College students hone diplomacy on int’l issues
Some 150 students among the 646 college students from 61 different countries who are participating in a five-day forum at Songdo International Business District turned up in formal attire for the morning’s think tank session.
The students, who are being primed as potential future leaders in the political and business worlds, got to play diplomats for the third day of discussions and debates. Each one represented a nation and discussed their ideas on renewable energy and related issues. A total of nine questions were handed out to the “delegates,” who got to choose the ones closest to their hearts for discussion during the first 15-minute phase of the session. They could continue on the same topic in phase two or move on.
Tanzina Ahmed Choudhury from Bangladesh got the ball rolling in the guise of a Gabonese diplomat.
“I think solar energy should be the most important alternative energy resource for us to use,” said the 21-year-old. “Using solar energy as a major alternative energy, we can minimize the emissions of carbon dioxide, therefore we can create a sustainable environment for the next generation.”
China’s Li Tianran countered with financial considerations, arguing that these effectively torpedoed Choudhury argument.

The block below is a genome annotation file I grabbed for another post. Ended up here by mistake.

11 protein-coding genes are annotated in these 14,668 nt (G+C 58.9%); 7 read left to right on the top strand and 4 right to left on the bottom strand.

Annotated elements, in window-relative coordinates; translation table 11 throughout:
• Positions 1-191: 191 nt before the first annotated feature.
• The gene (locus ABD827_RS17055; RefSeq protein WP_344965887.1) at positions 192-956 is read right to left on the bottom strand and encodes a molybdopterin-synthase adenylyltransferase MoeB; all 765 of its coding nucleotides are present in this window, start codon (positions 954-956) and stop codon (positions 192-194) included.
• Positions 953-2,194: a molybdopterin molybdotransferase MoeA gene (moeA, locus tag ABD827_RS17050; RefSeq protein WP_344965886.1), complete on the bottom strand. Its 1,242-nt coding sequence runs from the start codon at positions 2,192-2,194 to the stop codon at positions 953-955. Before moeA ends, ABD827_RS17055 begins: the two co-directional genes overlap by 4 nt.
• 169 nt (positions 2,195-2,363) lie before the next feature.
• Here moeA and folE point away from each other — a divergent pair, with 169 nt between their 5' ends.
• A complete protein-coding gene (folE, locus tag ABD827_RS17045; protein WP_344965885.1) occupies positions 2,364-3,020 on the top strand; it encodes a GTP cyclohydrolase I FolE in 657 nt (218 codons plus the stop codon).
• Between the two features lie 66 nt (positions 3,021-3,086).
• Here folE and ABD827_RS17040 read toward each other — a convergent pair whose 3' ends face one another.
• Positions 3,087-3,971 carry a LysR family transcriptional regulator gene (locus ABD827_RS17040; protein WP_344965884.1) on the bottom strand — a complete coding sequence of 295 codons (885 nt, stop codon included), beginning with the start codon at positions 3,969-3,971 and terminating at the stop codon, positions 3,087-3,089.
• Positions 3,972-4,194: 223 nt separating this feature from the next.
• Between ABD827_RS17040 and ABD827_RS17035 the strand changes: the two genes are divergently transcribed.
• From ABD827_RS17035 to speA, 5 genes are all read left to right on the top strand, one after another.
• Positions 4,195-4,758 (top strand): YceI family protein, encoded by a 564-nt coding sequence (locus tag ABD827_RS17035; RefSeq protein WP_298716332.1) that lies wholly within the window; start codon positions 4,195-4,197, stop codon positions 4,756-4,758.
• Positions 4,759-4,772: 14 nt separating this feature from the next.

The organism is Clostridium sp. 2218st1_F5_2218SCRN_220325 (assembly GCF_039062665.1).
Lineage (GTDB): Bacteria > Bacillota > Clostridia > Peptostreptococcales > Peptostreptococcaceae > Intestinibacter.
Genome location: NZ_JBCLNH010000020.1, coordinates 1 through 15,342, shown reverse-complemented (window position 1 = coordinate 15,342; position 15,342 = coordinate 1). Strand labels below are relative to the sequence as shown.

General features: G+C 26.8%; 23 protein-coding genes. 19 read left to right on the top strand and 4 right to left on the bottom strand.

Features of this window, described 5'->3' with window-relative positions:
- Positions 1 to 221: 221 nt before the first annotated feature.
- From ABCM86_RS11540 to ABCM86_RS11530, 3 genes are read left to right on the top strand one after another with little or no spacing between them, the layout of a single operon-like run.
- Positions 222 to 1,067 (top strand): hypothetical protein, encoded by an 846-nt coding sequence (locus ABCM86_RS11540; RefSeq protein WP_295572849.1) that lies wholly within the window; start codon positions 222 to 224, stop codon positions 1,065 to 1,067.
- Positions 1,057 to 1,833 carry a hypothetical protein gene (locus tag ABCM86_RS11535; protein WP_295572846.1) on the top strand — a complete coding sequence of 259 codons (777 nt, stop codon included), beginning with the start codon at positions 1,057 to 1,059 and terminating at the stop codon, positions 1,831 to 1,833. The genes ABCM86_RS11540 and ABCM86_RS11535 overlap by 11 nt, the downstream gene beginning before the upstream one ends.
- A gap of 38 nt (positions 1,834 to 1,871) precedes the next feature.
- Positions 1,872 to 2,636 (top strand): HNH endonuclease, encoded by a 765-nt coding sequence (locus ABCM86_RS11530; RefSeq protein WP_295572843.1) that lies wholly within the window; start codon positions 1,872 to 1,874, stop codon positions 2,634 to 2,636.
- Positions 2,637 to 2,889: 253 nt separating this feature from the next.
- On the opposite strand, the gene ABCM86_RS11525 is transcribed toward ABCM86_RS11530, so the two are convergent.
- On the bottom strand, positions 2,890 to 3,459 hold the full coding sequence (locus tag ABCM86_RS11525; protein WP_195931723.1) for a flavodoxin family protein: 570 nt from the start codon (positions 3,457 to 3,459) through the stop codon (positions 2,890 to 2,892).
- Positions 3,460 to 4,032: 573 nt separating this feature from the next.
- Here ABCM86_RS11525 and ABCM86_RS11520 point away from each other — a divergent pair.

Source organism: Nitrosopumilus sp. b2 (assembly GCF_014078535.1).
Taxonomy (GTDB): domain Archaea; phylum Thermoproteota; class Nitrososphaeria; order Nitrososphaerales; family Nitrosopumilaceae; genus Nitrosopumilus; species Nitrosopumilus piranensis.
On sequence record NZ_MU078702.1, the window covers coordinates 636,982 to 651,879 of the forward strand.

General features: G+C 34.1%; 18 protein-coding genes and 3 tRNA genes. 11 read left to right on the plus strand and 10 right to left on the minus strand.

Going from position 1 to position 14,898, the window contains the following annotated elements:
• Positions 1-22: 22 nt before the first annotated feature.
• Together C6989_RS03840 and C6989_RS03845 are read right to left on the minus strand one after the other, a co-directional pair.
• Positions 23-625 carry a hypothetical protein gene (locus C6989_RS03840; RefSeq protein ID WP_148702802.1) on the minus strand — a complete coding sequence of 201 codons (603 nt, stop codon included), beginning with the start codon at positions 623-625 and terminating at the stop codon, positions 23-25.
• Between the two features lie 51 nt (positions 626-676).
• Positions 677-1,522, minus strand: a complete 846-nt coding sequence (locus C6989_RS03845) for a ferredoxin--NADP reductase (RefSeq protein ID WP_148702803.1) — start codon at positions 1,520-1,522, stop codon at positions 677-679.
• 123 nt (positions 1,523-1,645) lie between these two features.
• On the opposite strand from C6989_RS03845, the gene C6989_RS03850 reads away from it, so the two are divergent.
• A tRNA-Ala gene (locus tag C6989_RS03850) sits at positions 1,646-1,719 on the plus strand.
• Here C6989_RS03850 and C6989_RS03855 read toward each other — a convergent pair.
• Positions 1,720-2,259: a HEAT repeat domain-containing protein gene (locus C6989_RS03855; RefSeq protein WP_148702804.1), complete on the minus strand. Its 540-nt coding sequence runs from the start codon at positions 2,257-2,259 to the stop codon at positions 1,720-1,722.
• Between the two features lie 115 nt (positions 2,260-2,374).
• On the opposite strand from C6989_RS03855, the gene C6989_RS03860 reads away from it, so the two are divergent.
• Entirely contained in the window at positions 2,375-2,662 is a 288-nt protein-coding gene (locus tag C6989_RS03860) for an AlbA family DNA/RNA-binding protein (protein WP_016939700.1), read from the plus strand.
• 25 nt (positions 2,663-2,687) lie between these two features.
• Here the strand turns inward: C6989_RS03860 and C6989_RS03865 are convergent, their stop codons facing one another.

“But alternative technology is so expensive, the cost of building solar panels outweighs the benefit,” said Li. “It would take solar panels the size of a soccer field or larger to get just one liter of energy. So the efficiency of solar energy is pretty low.”
Kim Hoo-ri, a Korean student who was representing Switzerland, pointed out that integrating alternative energy into people’s daily lives requires baby steps.
“Not all countries have all the resources you need for alternative energy. I went to an exhibition in the past and saw little toy cars that ran on solar energy. Developments don’t come from big things. They start from small things.”
As each delegate voiced their opinion, others jotted down notes and nodded. The group agreed that the key issue was not whether to adopt alternative energy, but how to make it technologically feasible and affordable.
Choudhury pointed out that the UN must take some initiatives to set a flat international rate for electricity, water and gas.
“In some countries, the electricity rate is so high that they tremble when they turn on the lights, while in other countries, the rate is subsidized, resulting in overuse,” said Choudhury.
“I know that this will take time, and it’s complicated, but a flat rate is necessary so that people who live in countries with expensive bills can live more comfortably, while people who live in areas where power use is subsidized can be guided to use less energy.”
Choudhury, one of the five students sponsored by the UN in New York for the Korea excursion, gave a glowing appraisal of the event when asked to review it.
“I’m really excited to meet a lot of international youth delegates here. We also have the chance to meet Ban Ki-moon, which is probably a once-in-a-lifetime opportunity for all of us,” said Choudhury. Choudhury said she hopes to become a UN official and that the mock conference was a “great opportunity to witness and learn what kind of procedures the real UN conferences take.”
By Yim Seung-hye [firstname.lastname@example.org]